The Civic Of Christmas Rhetorical Analysis

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The Civic of Christmas
When most people think of Christmastime, they picture Santa Claus, Rudolph the Red-Nosed Reindeer, The Nutcracker, and snow-covered hills perfect for sledding. At face value, these age-old holiday observances are just ways of celebrating the holiday season, or traditions that have been passed down from generation to generation. However, upon further examination, aspects of the holiday season have had deep-rooted impacts on our society. During the turn-of-the-twentieth-century Progressive Era, practiced rhetoricians took strategic advantage of the opportunity to connect the emotional appeals of the holiday season with the widespread social activism that unfurled across the nation. The landmark Yes, Virginia… editorial was printed by the New York Sun in 1897 during this movement, while the Macy’s Million Reasons to Believe Campaign began less than ten years ago. Both based on the commonplace of the “Christmas spirit” and the ideology of service to others, the editorial presents a timeless and compelling response to then 8-year-old Virginia by comparing the minds of men to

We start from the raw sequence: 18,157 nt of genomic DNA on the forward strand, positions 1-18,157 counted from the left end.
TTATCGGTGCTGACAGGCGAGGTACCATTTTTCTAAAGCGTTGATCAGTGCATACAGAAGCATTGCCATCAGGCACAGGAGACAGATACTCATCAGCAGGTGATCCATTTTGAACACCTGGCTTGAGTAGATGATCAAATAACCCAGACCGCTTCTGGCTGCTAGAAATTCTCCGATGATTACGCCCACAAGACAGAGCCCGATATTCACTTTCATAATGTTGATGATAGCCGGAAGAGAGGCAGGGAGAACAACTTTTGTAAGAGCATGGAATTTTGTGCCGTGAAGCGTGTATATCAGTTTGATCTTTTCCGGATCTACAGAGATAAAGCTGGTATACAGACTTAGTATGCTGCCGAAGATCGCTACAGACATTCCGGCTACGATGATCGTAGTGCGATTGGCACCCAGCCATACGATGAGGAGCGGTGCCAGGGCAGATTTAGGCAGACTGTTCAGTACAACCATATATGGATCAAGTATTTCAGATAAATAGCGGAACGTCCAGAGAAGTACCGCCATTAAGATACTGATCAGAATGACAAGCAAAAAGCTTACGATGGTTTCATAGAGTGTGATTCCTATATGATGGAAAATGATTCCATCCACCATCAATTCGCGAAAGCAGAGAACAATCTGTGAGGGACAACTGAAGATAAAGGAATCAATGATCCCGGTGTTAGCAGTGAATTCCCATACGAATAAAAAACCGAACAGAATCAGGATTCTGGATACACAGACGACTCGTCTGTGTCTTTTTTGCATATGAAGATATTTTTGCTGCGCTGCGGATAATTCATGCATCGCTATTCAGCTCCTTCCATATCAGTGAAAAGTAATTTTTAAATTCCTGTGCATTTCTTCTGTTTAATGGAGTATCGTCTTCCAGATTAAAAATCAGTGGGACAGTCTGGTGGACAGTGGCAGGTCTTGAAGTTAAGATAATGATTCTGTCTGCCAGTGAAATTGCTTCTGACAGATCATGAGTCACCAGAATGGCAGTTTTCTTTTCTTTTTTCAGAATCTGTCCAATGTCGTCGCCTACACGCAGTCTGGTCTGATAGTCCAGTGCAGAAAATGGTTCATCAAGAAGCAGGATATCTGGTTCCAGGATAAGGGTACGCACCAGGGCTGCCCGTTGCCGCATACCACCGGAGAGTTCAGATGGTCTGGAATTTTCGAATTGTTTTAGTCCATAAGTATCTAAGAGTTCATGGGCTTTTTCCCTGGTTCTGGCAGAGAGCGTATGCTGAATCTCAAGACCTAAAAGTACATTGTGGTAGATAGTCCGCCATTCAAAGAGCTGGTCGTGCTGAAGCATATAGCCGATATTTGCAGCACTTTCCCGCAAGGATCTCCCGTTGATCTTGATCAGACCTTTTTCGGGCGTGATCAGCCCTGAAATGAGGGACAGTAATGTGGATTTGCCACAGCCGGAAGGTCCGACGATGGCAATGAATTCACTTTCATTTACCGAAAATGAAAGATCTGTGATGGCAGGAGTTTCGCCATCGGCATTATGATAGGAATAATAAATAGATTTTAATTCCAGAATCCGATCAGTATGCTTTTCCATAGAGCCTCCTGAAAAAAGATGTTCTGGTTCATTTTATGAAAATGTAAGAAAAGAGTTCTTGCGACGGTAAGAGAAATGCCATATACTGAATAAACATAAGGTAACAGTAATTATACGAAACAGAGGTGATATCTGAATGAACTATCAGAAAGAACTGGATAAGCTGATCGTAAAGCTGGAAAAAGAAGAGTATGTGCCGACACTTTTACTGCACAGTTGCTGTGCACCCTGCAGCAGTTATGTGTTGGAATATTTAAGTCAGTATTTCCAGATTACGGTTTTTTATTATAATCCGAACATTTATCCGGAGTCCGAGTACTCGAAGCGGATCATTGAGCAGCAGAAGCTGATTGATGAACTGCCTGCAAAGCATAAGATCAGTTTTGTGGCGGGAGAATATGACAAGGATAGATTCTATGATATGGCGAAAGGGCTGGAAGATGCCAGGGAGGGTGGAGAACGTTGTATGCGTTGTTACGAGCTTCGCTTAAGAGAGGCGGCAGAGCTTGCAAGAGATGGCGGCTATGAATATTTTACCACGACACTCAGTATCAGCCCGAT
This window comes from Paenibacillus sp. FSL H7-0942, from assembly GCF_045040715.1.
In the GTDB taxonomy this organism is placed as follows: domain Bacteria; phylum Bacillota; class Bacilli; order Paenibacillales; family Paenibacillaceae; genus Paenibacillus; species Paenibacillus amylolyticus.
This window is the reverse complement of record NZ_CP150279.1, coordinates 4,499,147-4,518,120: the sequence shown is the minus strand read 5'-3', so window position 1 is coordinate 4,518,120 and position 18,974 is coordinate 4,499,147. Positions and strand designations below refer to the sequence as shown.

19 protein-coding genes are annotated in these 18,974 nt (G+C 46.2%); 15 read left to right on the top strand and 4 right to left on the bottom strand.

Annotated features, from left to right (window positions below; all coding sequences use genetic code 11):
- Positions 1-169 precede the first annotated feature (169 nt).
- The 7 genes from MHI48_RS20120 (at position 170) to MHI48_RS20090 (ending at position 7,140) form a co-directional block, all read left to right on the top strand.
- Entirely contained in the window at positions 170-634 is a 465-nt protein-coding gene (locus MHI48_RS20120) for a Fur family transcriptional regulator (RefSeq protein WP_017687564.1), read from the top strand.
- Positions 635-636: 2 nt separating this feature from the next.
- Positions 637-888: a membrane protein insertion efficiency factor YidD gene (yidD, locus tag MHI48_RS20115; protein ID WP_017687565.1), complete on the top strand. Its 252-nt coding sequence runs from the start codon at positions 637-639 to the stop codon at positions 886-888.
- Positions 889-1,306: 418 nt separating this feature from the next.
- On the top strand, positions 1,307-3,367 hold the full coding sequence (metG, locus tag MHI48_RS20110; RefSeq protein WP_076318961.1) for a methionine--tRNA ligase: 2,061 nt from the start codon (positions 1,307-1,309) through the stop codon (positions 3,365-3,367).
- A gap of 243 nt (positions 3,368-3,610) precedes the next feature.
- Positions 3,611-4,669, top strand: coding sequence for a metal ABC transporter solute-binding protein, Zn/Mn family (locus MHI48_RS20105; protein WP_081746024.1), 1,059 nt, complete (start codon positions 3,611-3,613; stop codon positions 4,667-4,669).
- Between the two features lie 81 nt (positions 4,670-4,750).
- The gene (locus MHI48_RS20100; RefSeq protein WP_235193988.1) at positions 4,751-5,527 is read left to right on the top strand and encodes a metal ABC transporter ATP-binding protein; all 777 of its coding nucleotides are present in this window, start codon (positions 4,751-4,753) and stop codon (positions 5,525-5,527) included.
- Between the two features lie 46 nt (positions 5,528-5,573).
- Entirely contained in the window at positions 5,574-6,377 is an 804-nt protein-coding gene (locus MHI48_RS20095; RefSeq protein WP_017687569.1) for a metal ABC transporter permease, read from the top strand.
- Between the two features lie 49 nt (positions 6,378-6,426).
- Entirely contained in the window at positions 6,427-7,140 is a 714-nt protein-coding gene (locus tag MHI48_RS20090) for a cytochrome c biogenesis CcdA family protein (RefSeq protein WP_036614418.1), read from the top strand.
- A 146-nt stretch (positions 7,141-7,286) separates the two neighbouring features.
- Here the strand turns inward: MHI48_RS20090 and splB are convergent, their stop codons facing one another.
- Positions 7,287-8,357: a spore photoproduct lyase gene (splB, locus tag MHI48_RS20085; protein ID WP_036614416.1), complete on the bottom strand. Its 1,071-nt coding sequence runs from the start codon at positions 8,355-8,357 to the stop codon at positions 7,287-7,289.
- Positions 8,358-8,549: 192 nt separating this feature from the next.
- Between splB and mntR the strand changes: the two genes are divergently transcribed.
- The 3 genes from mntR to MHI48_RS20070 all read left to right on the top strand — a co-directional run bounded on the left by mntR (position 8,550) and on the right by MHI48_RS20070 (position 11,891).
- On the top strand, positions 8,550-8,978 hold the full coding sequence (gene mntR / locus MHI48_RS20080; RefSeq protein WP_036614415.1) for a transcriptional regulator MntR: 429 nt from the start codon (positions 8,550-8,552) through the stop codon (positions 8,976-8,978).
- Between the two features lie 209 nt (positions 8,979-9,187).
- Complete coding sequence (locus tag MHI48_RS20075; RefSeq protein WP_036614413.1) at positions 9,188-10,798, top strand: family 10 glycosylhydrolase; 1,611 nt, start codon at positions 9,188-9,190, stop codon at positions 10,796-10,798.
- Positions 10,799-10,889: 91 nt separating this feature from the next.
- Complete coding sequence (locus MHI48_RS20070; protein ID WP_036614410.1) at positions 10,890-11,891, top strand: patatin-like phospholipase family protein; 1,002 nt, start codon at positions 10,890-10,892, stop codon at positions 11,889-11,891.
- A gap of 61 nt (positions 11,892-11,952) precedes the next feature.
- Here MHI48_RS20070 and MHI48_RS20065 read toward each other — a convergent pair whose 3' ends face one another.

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The chief goal of the Make-A-Wish Foundation is to grant the final wishes of these terminally ill children, which could be anything like traveling to a theme park like Disney World or seeing The Lion King on Broadway. Each wish, just like each child, is unique, yet they all have something in common—the family would not normally be able to afford this once-in-a-lifetime experience because of the child’s medical
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